My name is Mike and I am originally from Australia, but now living in Bali.
1. Why did you move abroad?
After my first trip overseas to Japan as an exchange student, I knew I wanted to travel as much as I could. So, as soon as I finished university, I moved to Japan and like many new graduates, I taught English and studied Japanese.
2. How do you make a living?
My background is in IT, so when I discovered I could make money building websites, that is what I did. We have some rooms we rent out on Airbnb and after we had kids my wife went back to university and studied to become a lawyer, where she now has her own legal practice.
3. How often do you communicate with home and how?
We communicate back home using whatever messaging app is popular. It is one thing being away from home, but once you have kids it is even more difficult as you want them to be able to get to talk and get to know your family, as much as possible.
4. What's your favorite thing about being an expat in Bali?
I certainly love the warm weather. The lifestyle is laid back and the people have a beautiful outlook on life. Balinese have a fascinating culture which influences all aspects of life on the island.
5. What’s the worst thing about being an expat in Bali?
The worst thing at the moment is the rubbish. While the government has taken some steps to ban single use plastics, there is still a long way to go. It is not uncommon to see beaches covered in plastic during the rainy season.
6. What do you miss most?
Family of course. We are also a three hour drive from a cinema, so I do miss watching movies at the cinema.
7. What did you do to meet people and integrate in your new home?
It is impossible not to meet everyone in your neighborhood and wherever you go. There is nothing you have to do to go out of your way to meet people, both locals and expats.
8. What custom/ habits do you find most strange about your adopted culture?
The dedication they to their culture and religion. As an outsider it fascinating to see and observe and sometimes be part of, but it is not something I would choose to do.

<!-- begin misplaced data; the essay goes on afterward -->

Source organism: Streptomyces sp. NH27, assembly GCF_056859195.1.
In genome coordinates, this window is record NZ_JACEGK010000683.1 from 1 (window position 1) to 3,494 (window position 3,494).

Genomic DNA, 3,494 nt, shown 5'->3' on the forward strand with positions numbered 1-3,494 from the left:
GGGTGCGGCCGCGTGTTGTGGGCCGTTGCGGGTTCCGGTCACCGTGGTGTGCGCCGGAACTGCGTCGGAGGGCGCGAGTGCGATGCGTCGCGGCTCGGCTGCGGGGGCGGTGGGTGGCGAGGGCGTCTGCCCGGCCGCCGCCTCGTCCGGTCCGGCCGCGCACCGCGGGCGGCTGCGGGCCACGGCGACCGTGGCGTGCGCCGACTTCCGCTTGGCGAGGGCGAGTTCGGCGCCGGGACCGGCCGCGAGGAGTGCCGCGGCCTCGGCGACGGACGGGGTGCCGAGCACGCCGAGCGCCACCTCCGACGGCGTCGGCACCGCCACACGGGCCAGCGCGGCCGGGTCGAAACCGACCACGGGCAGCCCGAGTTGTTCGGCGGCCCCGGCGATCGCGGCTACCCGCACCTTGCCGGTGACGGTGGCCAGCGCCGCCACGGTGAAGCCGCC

9. What is a myth about your adopted country?
There is a myth that unmarried couples who visit Bali will break up. At least for me this wasn’t true. I married my wife after we moved to Bali.
10. Is the cost of living higher or lower than the last country you lived in and how has that made a difference in your life?
The cost of living in Bali is definitely on the low side. However, inflation runs high and there is a high import tax on various “luxury” food and alcohol items. The main tourist areas where most people seem to want to live have high property prices.
11. What advice would you give other expats?
I would suggest exploring the island before deciding to settle down. There are so many nice places to travel and live outside of the usual tourist/expat haunts. I would also strongly suggest doing due diligence if you are looking to buy a business or property. It is a big mistake to think the laws in Indonesia are the same or similar to your own country. Unfortunately consumer protection standards are also non-existent. Each time my wife has been asked to do due diligence on a property, she has founds some problem. In the worst case it was a complete scam, in others the problem could be rectified but the buyer was able to get the property for a lower price,
12. When and why did you start your blog?
I started my blog 10 years ago. Of course I wish I had the time to write more often, but I am proud to have kept the site going for so long.
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